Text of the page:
Lockerbie Witness Says Germans Once Accused him in Bombing
A prosecution witness in the Lockerbie trial on Thursday said he had once been accused by the German police as an accomplice in the 1988 Pan Am bombing that killed 270 people.
Hassan el Sahili, a Lebanese living in Germany, testified that the police, questioning him in April and May 1989, believed that one of the Lockerbie victims, Khaled Jaafar, a US citizen then 20, may have been used to unwittingly carry the bomb abroad the Pan Am jet.
The court heard that el Sahili and another Lebanese, Naim Ghannam, went to a Dortmund (then West) Germany travel agency days before the bombing and, without Jaafar's knowledge, cancelled an air ticket he had on a December 19 1988 flight from Dusseldorf, Germany, to Detroit, Michigan, where his father lived.
In its place, they booked him on the December 21 ill-fated flight from Frankfurt to London, that was to have gone on to New York but which exploded over Lockerbie, Scotland, the court heard from testimony given to the German police by el Sahili in 1989.
"They (the German police) accused us of exploding the bomb. I was a suspect at the time," said el Sahili.
Under cross-examination, defense lawyer Richard Keen asked el Sahili, "You were referred to sometimes as the accused, were you not accused (by the German police) of knowing that Khaleed Jaamal had been used to take a bomb onto the Pan Am plane?"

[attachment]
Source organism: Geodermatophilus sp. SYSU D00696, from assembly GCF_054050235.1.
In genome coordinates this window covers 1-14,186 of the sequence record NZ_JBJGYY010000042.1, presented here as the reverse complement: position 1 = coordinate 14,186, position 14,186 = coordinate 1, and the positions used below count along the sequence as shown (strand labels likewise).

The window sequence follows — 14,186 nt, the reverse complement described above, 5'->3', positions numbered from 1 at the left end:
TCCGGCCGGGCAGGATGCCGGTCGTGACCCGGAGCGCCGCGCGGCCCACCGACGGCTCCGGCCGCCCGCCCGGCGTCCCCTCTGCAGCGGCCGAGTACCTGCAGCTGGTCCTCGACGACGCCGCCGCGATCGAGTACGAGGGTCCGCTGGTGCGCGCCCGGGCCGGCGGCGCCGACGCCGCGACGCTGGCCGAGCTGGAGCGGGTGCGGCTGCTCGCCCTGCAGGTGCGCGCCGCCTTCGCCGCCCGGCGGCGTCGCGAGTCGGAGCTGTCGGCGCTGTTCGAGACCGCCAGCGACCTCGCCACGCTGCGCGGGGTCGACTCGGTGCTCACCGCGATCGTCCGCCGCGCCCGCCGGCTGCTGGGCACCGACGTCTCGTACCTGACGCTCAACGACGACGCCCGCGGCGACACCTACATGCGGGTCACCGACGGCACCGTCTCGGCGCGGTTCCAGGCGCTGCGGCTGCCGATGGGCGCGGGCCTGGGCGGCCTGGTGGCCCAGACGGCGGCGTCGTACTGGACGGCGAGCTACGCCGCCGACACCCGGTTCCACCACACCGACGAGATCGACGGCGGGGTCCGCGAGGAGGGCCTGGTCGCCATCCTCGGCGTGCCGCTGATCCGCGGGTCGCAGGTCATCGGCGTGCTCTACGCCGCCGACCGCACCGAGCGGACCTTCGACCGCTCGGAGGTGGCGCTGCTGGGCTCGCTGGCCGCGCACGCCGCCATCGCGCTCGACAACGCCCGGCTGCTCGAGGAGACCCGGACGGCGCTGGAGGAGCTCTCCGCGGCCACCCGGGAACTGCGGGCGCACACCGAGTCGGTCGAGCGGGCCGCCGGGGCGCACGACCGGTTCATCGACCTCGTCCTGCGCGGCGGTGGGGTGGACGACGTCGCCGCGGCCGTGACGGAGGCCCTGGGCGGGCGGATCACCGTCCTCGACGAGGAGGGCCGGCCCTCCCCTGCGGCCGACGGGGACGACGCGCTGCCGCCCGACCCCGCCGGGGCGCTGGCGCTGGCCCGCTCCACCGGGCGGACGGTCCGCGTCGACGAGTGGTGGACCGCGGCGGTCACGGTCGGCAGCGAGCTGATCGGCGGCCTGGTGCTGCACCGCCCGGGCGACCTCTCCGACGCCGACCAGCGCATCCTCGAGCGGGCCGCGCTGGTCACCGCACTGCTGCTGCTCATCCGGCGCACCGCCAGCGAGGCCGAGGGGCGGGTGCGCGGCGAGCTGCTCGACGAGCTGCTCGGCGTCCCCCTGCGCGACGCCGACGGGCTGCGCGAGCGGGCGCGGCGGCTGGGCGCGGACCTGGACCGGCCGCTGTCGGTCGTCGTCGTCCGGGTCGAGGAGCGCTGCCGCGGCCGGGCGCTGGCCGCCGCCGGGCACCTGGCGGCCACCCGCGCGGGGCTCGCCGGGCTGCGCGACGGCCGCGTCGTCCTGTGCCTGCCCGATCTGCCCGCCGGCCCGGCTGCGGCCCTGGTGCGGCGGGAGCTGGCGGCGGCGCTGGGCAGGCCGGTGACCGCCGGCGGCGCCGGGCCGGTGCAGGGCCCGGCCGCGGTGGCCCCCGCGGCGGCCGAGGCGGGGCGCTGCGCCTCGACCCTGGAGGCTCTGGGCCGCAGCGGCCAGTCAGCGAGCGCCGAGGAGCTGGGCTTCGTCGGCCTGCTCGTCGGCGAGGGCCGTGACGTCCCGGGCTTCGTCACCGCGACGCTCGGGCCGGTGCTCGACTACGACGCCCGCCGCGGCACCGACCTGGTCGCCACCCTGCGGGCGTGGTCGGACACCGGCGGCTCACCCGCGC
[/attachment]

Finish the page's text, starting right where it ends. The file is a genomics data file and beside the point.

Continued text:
Replied el Sahili, "No, he did nothing of the sort."
At some point el Sahili, who has lived in Germany since 1988, was released as a suspect in the bombing, but there was no immediate explanation for that.
The testimony raised speculation that the Lockerbie bomb originated in Frankfurt and not in Malta as was earlier suggested.
El Sahili earlier testified that Jaafar arrived in Dortmund on November 8 1988 and stayed at his apartment until shortly before the bombing, never leaving without the company of el Sahili, Ghannam, or other Lebanese staying in the apartment.
Abdel Basset Ali al-Megrahi, 48, and Al-Amin Khalifa Fhimah, 44, Libyan intelligence agents, have been on trial since May on charges of bombing the Pan Am jetliner over Scotland and the deaths of 270 people, most of them Americans.
The US government has offered a four-million-dollar reward for information leading to a conviction.
The trial is being held under Scottish law at this former US military base, declared by the Dutch government as Scottish territory for the duration, under a complex multi-country arrangement, which persuaded Libyan leader Moammer Kadhafi to turn over the suspects -- CAMP ZEIST, Netherlands (AFP)
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